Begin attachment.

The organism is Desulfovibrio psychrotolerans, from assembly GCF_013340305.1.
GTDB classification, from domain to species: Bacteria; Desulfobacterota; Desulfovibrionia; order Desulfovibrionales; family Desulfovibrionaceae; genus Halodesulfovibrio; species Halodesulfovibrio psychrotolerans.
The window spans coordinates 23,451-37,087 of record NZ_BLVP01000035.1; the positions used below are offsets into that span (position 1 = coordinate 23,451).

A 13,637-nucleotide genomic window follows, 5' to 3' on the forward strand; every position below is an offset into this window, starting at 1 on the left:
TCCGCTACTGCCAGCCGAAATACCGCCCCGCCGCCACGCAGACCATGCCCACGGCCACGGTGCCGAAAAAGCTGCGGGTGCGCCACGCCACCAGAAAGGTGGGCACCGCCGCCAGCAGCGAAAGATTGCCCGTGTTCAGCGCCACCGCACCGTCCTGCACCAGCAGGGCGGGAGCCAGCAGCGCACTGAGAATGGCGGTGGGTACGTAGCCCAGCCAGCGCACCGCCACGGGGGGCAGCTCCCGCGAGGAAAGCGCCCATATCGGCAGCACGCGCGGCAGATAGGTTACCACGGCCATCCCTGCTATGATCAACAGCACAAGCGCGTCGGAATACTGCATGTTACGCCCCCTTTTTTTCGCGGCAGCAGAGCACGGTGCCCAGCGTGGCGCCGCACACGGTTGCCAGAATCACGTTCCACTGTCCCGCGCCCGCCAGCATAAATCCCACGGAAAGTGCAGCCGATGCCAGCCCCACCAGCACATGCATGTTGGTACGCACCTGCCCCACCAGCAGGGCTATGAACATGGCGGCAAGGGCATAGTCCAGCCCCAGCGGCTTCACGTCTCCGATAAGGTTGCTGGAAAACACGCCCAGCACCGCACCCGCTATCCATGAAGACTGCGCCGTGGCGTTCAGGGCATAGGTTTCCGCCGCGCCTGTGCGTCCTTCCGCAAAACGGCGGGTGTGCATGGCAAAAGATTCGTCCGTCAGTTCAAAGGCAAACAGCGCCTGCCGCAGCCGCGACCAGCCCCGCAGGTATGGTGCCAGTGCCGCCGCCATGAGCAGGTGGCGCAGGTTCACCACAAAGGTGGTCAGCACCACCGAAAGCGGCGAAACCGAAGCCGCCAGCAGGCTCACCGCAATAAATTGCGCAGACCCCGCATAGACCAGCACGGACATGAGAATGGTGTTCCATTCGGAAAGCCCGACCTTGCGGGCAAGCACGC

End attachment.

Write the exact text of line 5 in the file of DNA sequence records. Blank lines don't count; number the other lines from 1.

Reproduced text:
TCCGCTACTGCCAGCCGAAATACCGCCCCGCCGCCACGCAGACCATGCCCACGGCCACGGTGCCGAAAAAGCTGCGGGTGCGCCACGCCACCAGAAAGGTGGGCACCGCCGCCAGCAGCGAAAGATTGCCCGTGTTCAGCGCCACCGCACCGTCCTGCACCAGCAGGGCGGGAGCCAGCAGCGCACTGAGAATGGCGGTGGGTACGTAGCCCAGCCAGCGCACCGCCACGGGGGGCAGCTCCCGCGAGGAAAGCGCCCATATCGGCAGCACGCGCGGCAGATAGGTTACCACGGCCATCCCTGCTATGATCAACAGCACAAGCGCGTCGGAATACTGCATGTTACGCCCCCTTTTTTTCGCGGCAGCAGAGCACGGTGCCCAGCGTGGCGCCGCACACGGTTGCCAGAATCACGTTCCACTGTCCCGCGCCCGCCAGCATAAATCCCACGGAAAGTGCAGCCGATGCCAGCCCCACCAGCACATGCATGTTGGTACGCACCTGCCCCACCAGCAGGGCTATGAACATGGCGGCAAGGGCATAGTCCAGCCCCAGCGGCTTCACGTCTCCGATAAGGTTGCTGGAAAACACGCCCAGCACCGCACCCGCTATCCATGAAGACTGCGCCGTGGCGTTCAGGGCATAGGTTTCCGCCGCGCCTGTGCGTCCTTCCGCAAAACGGCGGGTGTGCATGGCAAAAGATTCGTCCGTCAGTTCAAAGGCAAACAGCGCCTGCCGCAGCCGCGACCAGCCCCGCAGGTATGGTGCCAGTGCCGCCGCCATGAGCAGGTGGCGCAGGTTCACCACAAAGGTGGTCAGCACCACCGAAAGCGGCGAAACCGAAGCCGCCAGCAGGCTCACCGCAATAAATTGCGCAGACCCCGCATAGACCAGCACGGACATGAGAATGGTGTTCCATTCGGAAAGCCCGACCTTGCGGGCAAGCACGC